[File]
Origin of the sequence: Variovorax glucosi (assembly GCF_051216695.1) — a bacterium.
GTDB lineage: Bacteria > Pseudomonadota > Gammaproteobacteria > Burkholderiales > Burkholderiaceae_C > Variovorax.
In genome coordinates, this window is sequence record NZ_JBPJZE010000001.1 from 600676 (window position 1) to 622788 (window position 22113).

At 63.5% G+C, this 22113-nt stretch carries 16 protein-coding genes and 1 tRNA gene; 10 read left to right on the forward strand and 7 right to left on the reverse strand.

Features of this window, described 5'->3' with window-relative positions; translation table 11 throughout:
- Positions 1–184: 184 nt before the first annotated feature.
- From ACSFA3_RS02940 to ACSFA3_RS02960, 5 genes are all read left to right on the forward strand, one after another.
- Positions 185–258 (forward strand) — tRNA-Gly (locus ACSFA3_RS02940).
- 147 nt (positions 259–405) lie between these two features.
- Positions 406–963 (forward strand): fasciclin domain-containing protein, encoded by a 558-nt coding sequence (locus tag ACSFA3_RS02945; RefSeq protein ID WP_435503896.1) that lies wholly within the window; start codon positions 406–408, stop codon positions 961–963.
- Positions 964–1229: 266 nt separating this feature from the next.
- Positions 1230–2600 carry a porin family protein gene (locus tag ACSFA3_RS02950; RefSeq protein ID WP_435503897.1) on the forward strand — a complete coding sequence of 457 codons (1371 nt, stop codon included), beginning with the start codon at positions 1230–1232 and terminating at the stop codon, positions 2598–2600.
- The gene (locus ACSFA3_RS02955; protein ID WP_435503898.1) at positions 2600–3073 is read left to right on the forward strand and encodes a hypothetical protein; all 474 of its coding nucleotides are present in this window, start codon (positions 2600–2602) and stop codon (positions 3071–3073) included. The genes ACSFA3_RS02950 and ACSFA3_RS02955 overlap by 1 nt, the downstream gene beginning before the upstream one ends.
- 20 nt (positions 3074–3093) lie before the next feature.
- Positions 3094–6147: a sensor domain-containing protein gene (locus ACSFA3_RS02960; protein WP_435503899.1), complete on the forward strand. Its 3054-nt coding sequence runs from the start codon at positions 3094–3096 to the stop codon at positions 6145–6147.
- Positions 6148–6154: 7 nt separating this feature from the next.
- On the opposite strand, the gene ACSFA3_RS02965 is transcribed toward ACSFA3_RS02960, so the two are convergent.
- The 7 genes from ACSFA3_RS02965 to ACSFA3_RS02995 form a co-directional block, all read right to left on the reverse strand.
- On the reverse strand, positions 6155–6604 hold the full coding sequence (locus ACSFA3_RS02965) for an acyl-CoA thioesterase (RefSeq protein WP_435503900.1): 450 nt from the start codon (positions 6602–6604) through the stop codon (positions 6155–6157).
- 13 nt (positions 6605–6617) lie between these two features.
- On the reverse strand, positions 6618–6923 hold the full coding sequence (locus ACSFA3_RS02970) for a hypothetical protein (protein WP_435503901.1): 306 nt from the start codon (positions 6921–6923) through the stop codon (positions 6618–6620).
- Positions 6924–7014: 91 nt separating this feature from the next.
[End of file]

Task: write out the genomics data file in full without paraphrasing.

Origin of the sequence: Variovorax glucosi (assembly GCF_051216695.1) — a bacterium.
GTDB lineage: Bacteria > Pseudomonadota > Gammaproteobacteria > Burkholderiales > Burkholderiaceae_C > Variovorax.
In genome coordinates, this window is sequence record NZ_JBPJZE010000001.1 from 600676 (window position 1) to 622788 (window position 22113).

At 63.5% G+C, this 22113-nt stretch carries 16 protein-coding genes and 1 tRNA gene; 10 read left to right on the forward strand and 7 right to left on the reverse strand.

Features of this window, described 5'->3' with window-relative positions; translation table 11 throughout:
- Positions 1–184: 184 nt before the first annotated feature.
- From ACSFA3_RS02940 to ACSFA3_RS02960, 5 genes are all read left to right on the forward strand, one after another.
- Positions 185–258 (forward strand) — tRNA-Gly (locus ACSFA3_RS02940).
- 147 nt (positions 259–405) lie between these two features.
- Positions 406–963 (forward strand): fasciclin domain-containing protein, encoded by a 558-nt coding sequence (locus tag ACSFA3_RS02945; RefSeq protein ID WP_435503896.1) that lies wholly within the window; start codon positions 406–408, stop codon positions 961–963.
- Positions 964–1229: 266 nt separating this feature from the next.
- Positions 1230–2600 carry a porin family protein gene (locus tag ACSFA3_RS02950; RefSeq protein ID WP_435503897.1) on the forward strand — a complete coding sequence of 457 codons (1371 nt, stop codon included), beginning with the start codon at positions 1230–1232 and terminating at the stop codon, positions 2598–2600.
- The gene (locus ACSFA3_RS02955; protein ID WP_435503898.1) at positions 2600–3073 is read left to right on the forward strand and encodes a hypothetical protein; all 474 of its coding nucleotides are present in this window, start codon (positions 2600–2602) and stop codon (positions 3071–3073) included. The genes ACSFA3_RS02950 and ACSFA3_RS02955 overlap by 1 nt, the downstream gene beginning before the upstream one ends.
- 20 nt (positions 3074–3093) lie before the next feature.
- Positions 3094–6147: a sensor domain-containing protein gene (locus ACSFA3_RS02960; protein WP_435503899.1), complete on the forward strand. Its 3054-nt coding sequence runs from the start codon at positions 3094–3096 to the stop codon at positions 6145–6147.
- Positions 6148–6154: 7 nt separating this feature from the next.
- On the opposite strand, the gene ACSFA3_RS02965 is transcribed toward ACSFA3_RS02960, so the two are convergent.
- The 7 genes from ACSFA3_RS02965 to ACSFA3_RS02995 form a co-directional block, all read right to left on the reverse strand.
- On the reverse strand, positions 6155–6604 hold the full coding sequence (locus ACSFA3_RS02965) for an acyl-CoA thioesterase (RefSeq protein WP_435503900.1): 450 nt from the start codon (positions 6602–6604) through the stop codon (positions 6155–6157).
- 13 nt (positions 6605–6617) lie between these two features.
- On the reverse strand, positions 6618–6923 hold the full coding sequence (locus ACSFA3_RS02970) for a hypothetical protein (protein WP_435503901.1): 306 nt from the start codon (positions 6921–6923) through the stop codon (positions 6618–6620).
- Positions 6924–7014: 91 nt separating this feature from the next.